The difficulty with answering your queries is how much you do or do not remember from the past.

What you need to know here is this minor theorem.

Every real number has a decimal representation ( note it is not necessarily unique)

So any decimal you can write will be some real number.

So is 0.0 repeating a real number.

Yes

But is 0.0 repeating the smallest real number ?

No

-1 < 0

So to your worry over an infinite count of zeros after the decimal point, so what ?

Pi is well known as and infinite string of digits, as is 0.3 recurring.

The process never ends that is what infinity means!

Since it never ends, there is no last digit in an infinite string.

So the situation you envisage cannot arise.

No matter how many noughts you have after the decimal point you can always add another one.

45 minutes ago, Boltzmannbrain said:

For example, we say that we have a line segment in a coordinate plane in R1.

This is a fine example of using the wrong words, resulting in nonsense.

47 minutes ago, Boltzmannbrain said:

meant it can have a finite distance.

As is this leading to a statement that is just plain wrong

48 minutes ago, Boltzmannbrain said:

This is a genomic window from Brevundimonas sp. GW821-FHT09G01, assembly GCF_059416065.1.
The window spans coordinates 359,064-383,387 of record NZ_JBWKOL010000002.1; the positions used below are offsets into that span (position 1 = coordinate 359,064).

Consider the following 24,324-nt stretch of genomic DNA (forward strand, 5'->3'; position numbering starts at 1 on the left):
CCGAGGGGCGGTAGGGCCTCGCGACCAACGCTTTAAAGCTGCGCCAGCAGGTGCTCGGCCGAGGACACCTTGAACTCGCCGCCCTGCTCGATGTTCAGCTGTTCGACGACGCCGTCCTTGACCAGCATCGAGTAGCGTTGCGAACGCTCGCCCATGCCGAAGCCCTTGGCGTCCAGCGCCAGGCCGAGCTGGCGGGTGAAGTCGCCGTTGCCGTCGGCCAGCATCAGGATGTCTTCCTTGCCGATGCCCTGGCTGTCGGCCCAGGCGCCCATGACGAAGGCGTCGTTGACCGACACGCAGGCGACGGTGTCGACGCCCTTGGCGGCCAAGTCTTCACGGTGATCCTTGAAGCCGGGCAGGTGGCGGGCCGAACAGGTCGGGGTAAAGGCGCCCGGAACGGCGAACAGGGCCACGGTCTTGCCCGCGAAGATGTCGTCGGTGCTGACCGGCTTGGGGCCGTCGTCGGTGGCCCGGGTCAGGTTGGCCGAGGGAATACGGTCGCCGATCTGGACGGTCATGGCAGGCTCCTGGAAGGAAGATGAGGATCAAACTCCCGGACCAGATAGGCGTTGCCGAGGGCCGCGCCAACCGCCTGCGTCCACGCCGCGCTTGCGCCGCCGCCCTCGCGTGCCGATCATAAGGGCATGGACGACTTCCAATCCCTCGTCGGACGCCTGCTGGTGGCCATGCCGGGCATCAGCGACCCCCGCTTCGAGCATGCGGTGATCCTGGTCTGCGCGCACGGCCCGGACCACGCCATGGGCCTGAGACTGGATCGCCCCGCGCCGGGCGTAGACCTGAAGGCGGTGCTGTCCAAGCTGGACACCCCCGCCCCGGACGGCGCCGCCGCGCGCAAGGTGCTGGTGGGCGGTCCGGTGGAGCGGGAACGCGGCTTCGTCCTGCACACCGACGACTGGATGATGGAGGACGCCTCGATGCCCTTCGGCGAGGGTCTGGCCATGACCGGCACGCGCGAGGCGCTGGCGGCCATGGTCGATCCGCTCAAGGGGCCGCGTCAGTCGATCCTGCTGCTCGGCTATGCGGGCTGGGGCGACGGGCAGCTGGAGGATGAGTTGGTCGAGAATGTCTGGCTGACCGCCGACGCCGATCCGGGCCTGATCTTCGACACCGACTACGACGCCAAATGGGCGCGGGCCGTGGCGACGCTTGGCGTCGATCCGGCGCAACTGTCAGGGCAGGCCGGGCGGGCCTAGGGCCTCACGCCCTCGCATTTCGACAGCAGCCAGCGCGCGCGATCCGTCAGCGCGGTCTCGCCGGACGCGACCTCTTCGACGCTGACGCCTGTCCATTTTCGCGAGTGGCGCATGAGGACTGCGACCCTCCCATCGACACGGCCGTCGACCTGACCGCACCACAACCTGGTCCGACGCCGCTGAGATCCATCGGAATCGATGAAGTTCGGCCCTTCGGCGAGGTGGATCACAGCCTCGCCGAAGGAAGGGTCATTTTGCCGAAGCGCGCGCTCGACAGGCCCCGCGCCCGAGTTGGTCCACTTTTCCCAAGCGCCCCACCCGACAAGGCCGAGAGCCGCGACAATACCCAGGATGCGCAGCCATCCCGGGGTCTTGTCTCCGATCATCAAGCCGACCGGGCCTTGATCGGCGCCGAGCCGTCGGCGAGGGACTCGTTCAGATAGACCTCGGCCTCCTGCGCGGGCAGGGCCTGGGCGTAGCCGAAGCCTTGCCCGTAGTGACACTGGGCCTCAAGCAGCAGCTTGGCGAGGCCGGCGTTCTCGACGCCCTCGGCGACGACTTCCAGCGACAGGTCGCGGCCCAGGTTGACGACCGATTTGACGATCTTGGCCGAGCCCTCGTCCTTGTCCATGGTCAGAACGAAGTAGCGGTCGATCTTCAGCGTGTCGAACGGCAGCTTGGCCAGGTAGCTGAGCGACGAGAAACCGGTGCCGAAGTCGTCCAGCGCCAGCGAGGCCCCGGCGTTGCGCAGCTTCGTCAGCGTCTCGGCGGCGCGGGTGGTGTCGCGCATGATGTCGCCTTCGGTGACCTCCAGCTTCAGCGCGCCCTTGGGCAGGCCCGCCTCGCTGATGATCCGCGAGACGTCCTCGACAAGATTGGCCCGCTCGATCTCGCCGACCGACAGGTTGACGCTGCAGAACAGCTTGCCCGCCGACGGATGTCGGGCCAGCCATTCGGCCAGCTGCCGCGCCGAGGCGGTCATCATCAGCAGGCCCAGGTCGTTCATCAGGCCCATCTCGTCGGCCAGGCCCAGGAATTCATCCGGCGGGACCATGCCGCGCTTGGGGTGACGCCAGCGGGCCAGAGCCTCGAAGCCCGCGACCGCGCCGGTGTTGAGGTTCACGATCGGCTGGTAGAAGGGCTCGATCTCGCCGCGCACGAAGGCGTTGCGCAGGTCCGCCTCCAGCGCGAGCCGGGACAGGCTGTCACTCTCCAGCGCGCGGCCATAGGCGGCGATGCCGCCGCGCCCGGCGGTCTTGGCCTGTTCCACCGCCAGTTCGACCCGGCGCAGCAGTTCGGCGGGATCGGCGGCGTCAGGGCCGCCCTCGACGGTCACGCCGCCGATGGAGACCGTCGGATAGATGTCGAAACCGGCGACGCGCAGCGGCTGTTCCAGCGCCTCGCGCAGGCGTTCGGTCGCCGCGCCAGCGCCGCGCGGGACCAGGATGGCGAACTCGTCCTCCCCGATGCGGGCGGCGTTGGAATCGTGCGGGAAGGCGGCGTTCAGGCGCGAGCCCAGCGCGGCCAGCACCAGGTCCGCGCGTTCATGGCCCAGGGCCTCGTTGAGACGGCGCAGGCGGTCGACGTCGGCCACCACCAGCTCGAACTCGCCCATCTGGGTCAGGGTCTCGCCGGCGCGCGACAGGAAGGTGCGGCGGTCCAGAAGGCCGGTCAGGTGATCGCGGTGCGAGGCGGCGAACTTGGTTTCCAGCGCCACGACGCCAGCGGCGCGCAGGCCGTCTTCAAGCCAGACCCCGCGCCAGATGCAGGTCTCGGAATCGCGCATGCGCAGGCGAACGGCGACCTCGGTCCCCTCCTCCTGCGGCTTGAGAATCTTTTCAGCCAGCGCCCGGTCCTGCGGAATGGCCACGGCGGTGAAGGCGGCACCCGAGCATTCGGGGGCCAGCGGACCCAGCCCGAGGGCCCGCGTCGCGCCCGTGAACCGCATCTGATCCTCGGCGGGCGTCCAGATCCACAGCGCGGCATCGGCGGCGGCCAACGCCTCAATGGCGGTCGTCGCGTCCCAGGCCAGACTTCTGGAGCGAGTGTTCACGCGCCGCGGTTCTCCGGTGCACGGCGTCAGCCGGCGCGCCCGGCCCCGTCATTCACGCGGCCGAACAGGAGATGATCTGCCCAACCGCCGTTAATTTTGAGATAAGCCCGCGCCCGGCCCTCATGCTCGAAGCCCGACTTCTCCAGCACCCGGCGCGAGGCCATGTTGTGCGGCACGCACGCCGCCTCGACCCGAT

I do, however, think that we can think about the real number line geometrically.

Only some aspects can be thought of geometrically, and only in some circumstances.

And distance is not really one of them.

Consider this

Every number has a square. (theorem)

So let us lay out a line of numbers against a line of squares

1,2,3,4,5,6,7,8,9

1,4,,9,16,25,36,49,64,81

Every number on the first line is in one-to-one correspondence with a number on the second line.

but the 'lines' have quite a different character.

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1 hour ago, Lorentz Jr said:

because there is no "next" real number. The word "next" only has meaning in the context of countable sequences.

Intuition won't help you understand the real number line, because your intuition (and everyone else's) is based on finite numbers and countable sequences.

By "this" I was talking about the example that studiot gave.

23 minutes ago, studiot said:

This is a fine example of using the wrong words, resulting in nonsense.

I meant to put Rnot R1

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As is this leading to a statement that is just plain wrong

I can't see how it is wrong.  Loosely speaking, it seems fine to say that there is an infinite number of 0 dimensional points in a centimeter.  How can this possibly be wrong?

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Only some aspects can be thought of geometrically, and only in some circumstances.

And distance is not really one of them.

Yeah, I think the term is unit instead of distance.

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Consider this

Every number has a square. (theorem)

So let us lay out a line of numbers against a line of squares

1,2,3,4,5,6,7,8,9

1,4,,9,16,25,36,49,64,81

Every number on the first line is in one-to-one correspondence with a number on the second line.

but the 'lines' have quite a different character

I am not sure what this has to do with what we are discussing.

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1 hour ago, Boltzmannbrain said: